“Today, more than ever, companies are thinking more strategically about their supply chains,” he said. “They don’t want their businesses built on unstable foundations, they want stability, not short-term gains.”

This stability from Liniar, Nigel said, has allowed its customers to raise prices as competitors consistently fail to deliver on time because their supply chains are less robust. Liniar’s otif is already back up to 99.4%, and made-to-order services resumed in early February.

“As a result, 2021 through to the end of 2022 will be a great time for Liniar,” Nigel said.

And this confidence is reflected in top line gains.

“We are projecting above £100 million turnover this year, on the basis of a very strong first quarter,” Martin said. “That is not some blue-sky number: we are very confident we will exceed that milestone. This is testament to the great work of the team at Liniar. Our most recent five-year strategic plan set in late 2020 projected we would hit £100 million sales around 2023, so we’re effectively two years ahead of this plan. Exciting times.”

Both Martin and Nigel are ready to admit that the last 12 months have been far from easy, and Liniar had its share of challenges as it responded to sudden and unprecedented increases in sales. But they are satisfied that the company has found sustainable ways to improve even further, and has created better systems as a result.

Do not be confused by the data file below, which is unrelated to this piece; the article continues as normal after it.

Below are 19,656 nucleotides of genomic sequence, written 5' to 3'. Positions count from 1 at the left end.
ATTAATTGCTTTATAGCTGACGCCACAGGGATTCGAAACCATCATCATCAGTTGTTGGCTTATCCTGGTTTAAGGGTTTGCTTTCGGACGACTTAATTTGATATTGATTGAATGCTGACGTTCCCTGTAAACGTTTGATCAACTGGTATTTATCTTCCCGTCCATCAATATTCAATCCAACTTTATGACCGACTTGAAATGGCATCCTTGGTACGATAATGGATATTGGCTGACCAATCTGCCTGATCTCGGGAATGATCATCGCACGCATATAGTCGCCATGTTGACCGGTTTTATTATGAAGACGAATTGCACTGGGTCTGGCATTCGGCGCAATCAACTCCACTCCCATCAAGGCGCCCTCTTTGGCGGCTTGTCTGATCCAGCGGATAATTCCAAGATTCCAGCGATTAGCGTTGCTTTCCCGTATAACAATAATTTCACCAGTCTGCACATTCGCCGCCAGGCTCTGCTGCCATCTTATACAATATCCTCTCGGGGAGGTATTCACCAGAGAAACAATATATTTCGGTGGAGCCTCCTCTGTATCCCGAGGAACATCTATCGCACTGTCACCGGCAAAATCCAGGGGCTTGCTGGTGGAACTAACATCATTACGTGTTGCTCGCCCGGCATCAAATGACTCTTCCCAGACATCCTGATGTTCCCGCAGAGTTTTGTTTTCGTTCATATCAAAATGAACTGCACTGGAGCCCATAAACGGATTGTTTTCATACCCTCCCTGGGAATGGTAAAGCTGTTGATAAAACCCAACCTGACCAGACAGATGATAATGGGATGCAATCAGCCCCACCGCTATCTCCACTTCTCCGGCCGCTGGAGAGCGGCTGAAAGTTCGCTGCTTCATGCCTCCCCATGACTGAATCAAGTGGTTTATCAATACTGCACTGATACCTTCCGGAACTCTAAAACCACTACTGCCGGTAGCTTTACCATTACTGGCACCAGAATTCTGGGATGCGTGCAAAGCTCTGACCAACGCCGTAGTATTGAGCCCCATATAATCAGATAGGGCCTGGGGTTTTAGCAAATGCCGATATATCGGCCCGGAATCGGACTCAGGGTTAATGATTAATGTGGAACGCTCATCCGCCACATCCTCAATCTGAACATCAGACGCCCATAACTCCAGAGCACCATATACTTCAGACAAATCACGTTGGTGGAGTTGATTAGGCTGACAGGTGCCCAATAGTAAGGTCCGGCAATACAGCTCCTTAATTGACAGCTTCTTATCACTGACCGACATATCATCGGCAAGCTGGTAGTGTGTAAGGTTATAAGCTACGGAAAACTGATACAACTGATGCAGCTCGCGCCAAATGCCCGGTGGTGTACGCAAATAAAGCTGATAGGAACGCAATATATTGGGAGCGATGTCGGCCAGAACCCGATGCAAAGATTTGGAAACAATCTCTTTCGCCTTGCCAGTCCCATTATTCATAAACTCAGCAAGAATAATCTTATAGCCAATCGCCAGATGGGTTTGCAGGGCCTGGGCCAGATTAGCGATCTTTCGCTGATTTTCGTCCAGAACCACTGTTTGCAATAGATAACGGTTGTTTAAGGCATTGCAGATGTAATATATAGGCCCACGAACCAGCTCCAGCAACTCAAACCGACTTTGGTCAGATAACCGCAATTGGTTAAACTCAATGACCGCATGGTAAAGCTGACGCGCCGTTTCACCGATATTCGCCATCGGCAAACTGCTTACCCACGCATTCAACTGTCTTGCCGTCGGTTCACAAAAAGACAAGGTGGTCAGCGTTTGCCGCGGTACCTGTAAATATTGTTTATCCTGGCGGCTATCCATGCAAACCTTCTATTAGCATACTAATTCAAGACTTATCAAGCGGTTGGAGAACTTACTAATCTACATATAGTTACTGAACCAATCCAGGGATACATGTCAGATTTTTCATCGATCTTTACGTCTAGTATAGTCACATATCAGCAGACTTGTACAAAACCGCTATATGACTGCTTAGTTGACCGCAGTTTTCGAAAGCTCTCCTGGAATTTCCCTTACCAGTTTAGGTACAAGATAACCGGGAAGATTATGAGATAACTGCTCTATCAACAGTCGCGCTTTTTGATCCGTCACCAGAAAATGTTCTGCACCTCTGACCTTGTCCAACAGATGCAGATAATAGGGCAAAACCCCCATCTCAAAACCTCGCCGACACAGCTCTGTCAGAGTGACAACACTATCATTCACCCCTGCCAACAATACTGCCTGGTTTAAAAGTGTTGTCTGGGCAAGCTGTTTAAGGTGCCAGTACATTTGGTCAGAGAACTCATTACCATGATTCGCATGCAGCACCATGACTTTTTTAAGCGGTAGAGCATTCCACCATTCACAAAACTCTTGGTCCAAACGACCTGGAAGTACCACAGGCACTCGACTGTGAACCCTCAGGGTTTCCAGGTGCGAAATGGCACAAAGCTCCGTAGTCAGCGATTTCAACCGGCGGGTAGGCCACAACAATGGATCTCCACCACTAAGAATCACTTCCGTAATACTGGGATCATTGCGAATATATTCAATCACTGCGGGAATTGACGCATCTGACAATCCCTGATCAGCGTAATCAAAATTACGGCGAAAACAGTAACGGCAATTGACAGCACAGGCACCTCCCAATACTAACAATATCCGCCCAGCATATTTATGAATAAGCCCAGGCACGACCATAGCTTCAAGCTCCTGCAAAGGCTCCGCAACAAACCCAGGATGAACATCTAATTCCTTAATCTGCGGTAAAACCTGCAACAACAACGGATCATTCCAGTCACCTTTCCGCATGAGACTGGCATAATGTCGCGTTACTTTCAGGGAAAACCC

“One of the first things we learned in lockdown was that our existing communication channels were not sufficient,” Martin said. “People will live with some delays, but they won’t live with ambiguity and uncertainty. Quite simply, the systems we had in place to deal with shortages were not sufficiently robust as we don’t normally have shortage issues.”

Nigel explained that this also led to a more joined-up approach internally, with regular customer communication reflecting the exact operational status at Liniar.

“We’d already invested in our online customer ordering system ‘LiniarConnect’ which had seen a timely launch in January 2020. This infrastructure and our internal expertise allowed us to quickly develop the platform, including better visibility of stock availability for customers,” said Nigel.

“Following the initial lockdown, LiniarConnect became a central hub for customers, and the number of customers using the platform shot up to 80% within weeks: another example of prior investment allowing a swift reaction.”

Martin said that these subtle changes extended to beyond the workplace.

“In general, it feels like we all care more about other people in our community than we did before the pandemic,” he said. “That is certainly reflected at Liniar, and we have established a formal platform to help local causes. In the future, Liniar employees could be paid for a day’s voluntary work, for example. Community work is a big part of our culture, and it adds to an internal feel-good factor.”

Over the next 18-24 months, Liniar will look at growth markets, designing new suites of products if necessary to meet the expected demand.

“All in all, things are very positive here at Liniar,” Martin said. “All the key factors are well under control and we’re extremely well positioned to accelerate our growth plans.

“However, while we have a decent amount of headroom for growth, we must also be careful to maintain a steady ship at Liniar, and remember everything we learned during the pandemic.”